"To me, this place is old Boston to its core. You can almost smell the cigar smoke," says Dennis Lehane, in scoop-necked black shirt and reddish stubble, a duplicate of his dust jacket photograph. He's talking about what is now the Park Plaza Hotel—its lobby an extravagant splendor of mirrors, marble, and gilded plaster lit by crystal chandeliers. Lehane set a key scene in his new novel, Live by Night (Morrow, Oct.), about Prohibition-era bootlegger Joe Coughlin, in this hotel, then called the Statler.

"Joe thinks he's an outlaw and ends up becoming a gangster," Lehane says. That is, Joe lives by a self-imposed moral code, which he eventually, inevitably, violates. "In the beginning, he's an iconoclast, not buying into institutional corruption. He doesn't want to be what his father represents, a corrupt cop. He sees massive hypocrisy in the way a loan shark is treated as compared to a banker. But what happens is what his father warns him about—the consequences of his violence. That becomes a central question of the book: can you retain your soul in this business?" Though operating in a criminal world, Coughlin doesn't see himself as a criminal. To him, an outlaw is a different animal. Coughlin originates in Lehane's previous historical, The Given Day (Morrow, 2008), about the 1919 Boston police strike and the flu pandemic after WWI. Lehane says that he fell in love with the character and was compelled to explore Coughlin's life further. "I'd done so much research for The Given Day that I felt steeped in the time. So when I started to work on this book, the writing was really flowing, the faucet was open… And, one of the reasons I write is because of all the Jimmy Cagney movies I watched when I was young. The gangster novel is my favorite sub-subgenre."

In Live by Night, Coughlin is drawn into a shootout that forces him to flee south and become a permanent snowbird. Lehane, 47, uses this novel to contrast the kind of love felt by a young man compared with that of an older man, and how it feels to have an obligation to the larger social structure. Through Coughlin, Lehane explores how time and family can change a man's priorities. Lehane himself divides his time between Massachusetts and Florida, where he teaches writing each spring at his alma mater, Eckerd College, in St. Petersburg. Much of Live by Night takes place in the Tampa neighborhood of Ybor City, "a mini New Orleans" of venerable houses with wrought iron grillwork, cigar factories, palm trees, and a population with Spanish, Cuban, and Italian roots. The locale, St. Petersburg and Tampa across the bay from each other, has lured Lehane for decades: "Tampa was the narcotics capital of America in the '20s, with a thriving trade in rum and illegal immigrants. But no writers were looking at Tampa—and it's such a romantic, sexy place. I'd loved Ybor since I went to college there in the eighties."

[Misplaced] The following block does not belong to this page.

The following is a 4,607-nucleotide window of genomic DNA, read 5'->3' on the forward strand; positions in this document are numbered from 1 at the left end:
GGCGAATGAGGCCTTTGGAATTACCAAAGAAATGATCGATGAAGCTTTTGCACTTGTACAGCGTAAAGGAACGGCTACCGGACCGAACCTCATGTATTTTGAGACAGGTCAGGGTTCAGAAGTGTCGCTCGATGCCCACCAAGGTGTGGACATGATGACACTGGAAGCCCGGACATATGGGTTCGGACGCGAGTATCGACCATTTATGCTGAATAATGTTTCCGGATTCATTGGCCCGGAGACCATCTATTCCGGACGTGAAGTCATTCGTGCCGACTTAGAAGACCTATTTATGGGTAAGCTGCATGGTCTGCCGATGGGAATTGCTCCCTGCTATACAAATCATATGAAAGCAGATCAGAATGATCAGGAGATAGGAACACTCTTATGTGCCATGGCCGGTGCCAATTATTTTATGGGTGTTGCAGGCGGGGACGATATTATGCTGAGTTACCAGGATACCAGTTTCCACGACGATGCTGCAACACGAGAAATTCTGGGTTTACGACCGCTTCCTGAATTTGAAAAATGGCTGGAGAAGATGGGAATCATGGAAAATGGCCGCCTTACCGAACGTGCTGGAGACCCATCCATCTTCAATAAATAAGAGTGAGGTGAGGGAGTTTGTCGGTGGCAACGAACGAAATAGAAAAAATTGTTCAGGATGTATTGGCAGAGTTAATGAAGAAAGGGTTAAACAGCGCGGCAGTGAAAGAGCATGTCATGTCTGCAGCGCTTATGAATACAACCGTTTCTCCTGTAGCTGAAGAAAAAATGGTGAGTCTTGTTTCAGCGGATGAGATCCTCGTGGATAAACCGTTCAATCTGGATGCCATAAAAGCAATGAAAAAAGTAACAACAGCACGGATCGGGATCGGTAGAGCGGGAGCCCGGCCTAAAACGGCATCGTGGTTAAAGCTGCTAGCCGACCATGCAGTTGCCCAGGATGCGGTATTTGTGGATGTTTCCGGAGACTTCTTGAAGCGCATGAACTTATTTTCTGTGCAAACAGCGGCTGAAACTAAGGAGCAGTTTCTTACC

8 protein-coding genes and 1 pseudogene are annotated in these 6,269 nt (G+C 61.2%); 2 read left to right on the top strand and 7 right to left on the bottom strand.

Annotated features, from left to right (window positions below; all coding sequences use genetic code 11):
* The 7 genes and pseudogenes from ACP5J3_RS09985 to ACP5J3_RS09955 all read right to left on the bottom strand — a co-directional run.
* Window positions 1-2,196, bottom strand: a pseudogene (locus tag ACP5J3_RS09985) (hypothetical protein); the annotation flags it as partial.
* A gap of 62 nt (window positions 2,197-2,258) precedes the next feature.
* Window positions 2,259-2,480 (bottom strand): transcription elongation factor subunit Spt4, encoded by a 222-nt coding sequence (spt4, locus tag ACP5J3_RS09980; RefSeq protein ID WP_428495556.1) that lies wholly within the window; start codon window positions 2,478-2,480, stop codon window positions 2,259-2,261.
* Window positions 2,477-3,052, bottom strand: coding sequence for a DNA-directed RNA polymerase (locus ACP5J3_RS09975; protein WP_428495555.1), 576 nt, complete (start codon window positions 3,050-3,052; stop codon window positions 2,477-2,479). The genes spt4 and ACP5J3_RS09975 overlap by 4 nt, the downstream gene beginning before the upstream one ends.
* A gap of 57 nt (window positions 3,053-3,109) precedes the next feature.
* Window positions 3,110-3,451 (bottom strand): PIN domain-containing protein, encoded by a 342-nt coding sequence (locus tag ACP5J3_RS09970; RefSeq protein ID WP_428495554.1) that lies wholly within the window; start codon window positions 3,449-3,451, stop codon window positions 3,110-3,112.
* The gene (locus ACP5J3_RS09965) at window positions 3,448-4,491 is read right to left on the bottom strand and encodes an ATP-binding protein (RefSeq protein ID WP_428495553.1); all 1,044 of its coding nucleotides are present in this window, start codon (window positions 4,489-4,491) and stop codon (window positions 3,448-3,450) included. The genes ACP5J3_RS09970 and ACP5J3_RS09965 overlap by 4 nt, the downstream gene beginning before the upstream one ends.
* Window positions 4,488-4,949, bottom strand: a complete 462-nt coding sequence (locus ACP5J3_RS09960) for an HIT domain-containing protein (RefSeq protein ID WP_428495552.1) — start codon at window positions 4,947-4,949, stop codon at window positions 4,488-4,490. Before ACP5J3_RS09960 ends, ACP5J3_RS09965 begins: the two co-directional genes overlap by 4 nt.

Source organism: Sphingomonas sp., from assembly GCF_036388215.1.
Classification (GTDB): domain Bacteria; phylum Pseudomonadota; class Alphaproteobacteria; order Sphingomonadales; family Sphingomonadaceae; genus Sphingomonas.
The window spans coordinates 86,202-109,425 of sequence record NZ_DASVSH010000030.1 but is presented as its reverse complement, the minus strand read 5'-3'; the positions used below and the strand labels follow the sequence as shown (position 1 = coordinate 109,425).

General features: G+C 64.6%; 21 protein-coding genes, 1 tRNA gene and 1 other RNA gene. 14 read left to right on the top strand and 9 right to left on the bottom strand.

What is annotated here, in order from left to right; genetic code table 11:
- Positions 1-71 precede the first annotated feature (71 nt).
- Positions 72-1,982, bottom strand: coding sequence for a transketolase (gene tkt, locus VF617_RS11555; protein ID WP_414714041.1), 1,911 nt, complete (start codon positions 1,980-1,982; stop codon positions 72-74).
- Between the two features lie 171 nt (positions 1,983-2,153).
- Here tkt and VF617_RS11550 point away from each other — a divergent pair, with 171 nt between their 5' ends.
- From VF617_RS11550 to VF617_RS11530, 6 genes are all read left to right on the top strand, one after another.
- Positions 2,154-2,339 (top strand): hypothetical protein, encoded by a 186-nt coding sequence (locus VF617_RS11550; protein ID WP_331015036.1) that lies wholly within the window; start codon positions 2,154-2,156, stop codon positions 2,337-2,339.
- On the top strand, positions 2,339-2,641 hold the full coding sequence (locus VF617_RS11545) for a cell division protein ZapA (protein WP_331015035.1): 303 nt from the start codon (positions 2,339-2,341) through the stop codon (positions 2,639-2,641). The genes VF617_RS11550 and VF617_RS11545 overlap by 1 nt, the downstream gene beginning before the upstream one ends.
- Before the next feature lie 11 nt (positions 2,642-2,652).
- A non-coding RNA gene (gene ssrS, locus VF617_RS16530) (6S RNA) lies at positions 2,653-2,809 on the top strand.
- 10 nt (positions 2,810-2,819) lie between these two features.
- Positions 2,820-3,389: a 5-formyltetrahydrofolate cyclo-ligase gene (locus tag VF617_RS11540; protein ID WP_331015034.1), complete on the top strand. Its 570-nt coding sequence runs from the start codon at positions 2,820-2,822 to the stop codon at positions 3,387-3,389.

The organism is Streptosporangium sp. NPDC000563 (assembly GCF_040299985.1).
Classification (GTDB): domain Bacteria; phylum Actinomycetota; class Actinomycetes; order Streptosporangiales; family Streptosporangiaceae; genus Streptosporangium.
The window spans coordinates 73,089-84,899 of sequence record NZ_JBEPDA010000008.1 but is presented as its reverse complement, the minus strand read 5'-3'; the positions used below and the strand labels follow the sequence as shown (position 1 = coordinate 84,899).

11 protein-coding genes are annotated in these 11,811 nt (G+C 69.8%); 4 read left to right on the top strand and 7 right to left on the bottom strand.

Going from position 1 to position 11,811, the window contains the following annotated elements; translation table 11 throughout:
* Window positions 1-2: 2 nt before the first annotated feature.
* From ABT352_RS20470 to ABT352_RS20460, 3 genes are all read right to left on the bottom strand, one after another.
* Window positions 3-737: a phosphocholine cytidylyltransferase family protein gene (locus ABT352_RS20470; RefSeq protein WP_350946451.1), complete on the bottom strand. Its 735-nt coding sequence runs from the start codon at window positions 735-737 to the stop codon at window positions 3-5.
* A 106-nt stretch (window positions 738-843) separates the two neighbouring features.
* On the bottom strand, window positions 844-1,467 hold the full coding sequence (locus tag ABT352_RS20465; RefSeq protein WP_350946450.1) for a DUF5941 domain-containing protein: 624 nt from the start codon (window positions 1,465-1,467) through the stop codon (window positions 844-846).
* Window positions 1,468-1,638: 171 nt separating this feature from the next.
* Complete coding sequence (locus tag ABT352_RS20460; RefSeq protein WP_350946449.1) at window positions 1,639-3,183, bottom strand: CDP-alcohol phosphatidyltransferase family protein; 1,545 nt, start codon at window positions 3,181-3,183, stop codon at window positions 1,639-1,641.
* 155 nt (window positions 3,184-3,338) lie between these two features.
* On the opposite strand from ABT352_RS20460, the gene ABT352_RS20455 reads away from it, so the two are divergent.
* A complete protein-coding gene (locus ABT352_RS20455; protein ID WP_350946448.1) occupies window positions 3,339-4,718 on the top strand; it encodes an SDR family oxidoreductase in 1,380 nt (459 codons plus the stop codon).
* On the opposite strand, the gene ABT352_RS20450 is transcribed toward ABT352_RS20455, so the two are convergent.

Lehane grew up in Boston's Dorchester neighborhood, the son of Irish immigrants who believed doggedly in the American dream. Today, the bestselling author retains a scrappy, populist worldview: "I have a lot of rage about things that didn't happen to me, tied up with watching an immigrant, working-class father struggle to make his way through the world—and seeing how society was modeled to keep him in his place." Early in his life, Lehane vowed to succeed as a novelist, and to shun the distracting niches he saw fellow novelists accept in teaching and advertising. He took " 'do you want fries with that' jobs" and lived like a college kid until he was 31. He remembers: "Until my fifth or sixth book was published, my father was calling me every time the post office had an exam."

Live by Night stands as one of Lehane's most enjoyable projects: "When I wrote this book, I knew every move to make without knowing how I knew. I think that's why the book is so much fun."

Stephen Anable is the author of two mysteries, The Fisher Boy (2008) and A Pinchbeck Bride (2011).